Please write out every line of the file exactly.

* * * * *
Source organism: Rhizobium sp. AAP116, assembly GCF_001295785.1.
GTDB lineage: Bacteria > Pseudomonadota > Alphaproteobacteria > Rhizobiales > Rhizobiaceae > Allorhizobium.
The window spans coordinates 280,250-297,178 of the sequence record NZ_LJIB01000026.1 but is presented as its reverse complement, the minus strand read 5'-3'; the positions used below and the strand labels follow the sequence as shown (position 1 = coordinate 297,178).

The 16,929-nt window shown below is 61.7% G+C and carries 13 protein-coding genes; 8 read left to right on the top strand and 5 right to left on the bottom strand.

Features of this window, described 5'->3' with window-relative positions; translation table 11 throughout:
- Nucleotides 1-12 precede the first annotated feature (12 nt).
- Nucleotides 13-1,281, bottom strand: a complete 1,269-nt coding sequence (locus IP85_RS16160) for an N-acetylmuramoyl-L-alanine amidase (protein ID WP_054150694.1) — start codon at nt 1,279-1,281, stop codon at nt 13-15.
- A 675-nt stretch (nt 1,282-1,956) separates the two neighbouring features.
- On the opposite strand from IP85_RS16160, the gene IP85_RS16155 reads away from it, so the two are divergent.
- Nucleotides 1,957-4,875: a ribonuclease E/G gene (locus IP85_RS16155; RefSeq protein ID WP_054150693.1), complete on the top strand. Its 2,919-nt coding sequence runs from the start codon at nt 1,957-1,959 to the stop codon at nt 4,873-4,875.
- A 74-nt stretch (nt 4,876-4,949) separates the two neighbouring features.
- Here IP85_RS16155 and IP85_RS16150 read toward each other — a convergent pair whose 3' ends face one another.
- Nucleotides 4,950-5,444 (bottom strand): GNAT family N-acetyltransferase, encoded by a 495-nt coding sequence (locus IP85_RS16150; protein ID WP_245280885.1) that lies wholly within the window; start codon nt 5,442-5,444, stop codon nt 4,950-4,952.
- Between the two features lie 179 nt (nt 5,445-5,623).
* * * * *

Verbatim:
Source organism: Rhizobium sp. AAP116, assembly GCF_001295785.1.
GTDB lineage: Bacteria > Pseudomonadota > Alphaproteobacteria > Rhizobiales > Rhizobiaceae > Allorhizobium.
The window spans coordinates 280,250-297,178 of the sequence record NZ_LJIB01000026.1 but is presented as its reverse complement, the minus strand read 5'-3'; the positions used below and the strand labels follow the sequence as shown (position 1 = coordinate 297,178).

The 16,929-nt window shown below is 61.7% G+C and carries 13 protein-coding genes; 8 read left to right on the top strand and 5 right to left on the bottom strand.

Features of this window, described 5'->3' with window-relative positions; translation table 11 throughout:
- Nucleotides 1-12 precede the first annotated feature (12 nt).
- Nucleotides 13-1,281, bottom strand: a complete 1,269-nt coding sequence (locus IP85_RS16160) for an N-acetylmuramoyl-L-alanine amidase (protein ID WP_054150694.1) — start codon at nt 1,279-1,281, stop codon at nt 13-15.
- A 675-nt stretch (nt 1,282-1,956) separates the two neighbouring features.
- On the opposite strand from IP85_RS16160, the gene IP85_RS16155 reads away from it, so the two are divergent.
- Nucleotides 1,957-4,875: a ribonuclease E/G gene (locus IP85_RS16155; RefSeq protein ID WP_054150693.1), complete on the top strand. Its 2,919-nt coding sequence runs from the start codon at nt 1,957-1,959 to the stop codon at nt 4,873-4,875.
- A 74-nt stretch (nt 4,876-4,949) separates the two neighbouring features.
- Here IP85_RS16155 and IP85_RS16150 read toward each other — a convergent pair whose 3' ends face one another.
- Nucleotides 4,950-5,444 (bottom strand): GNAT family N-acetyltransferase, encoded by a 495-nt coding sequence (locus IP85_RS16150; protein ID WP_245280885.1) that lies wholly within the window; start codon nt 5,442-5,444, stop codon nt 4,950-4,952.
- Between the two features lie 179 nt (nt 5,445-5,623).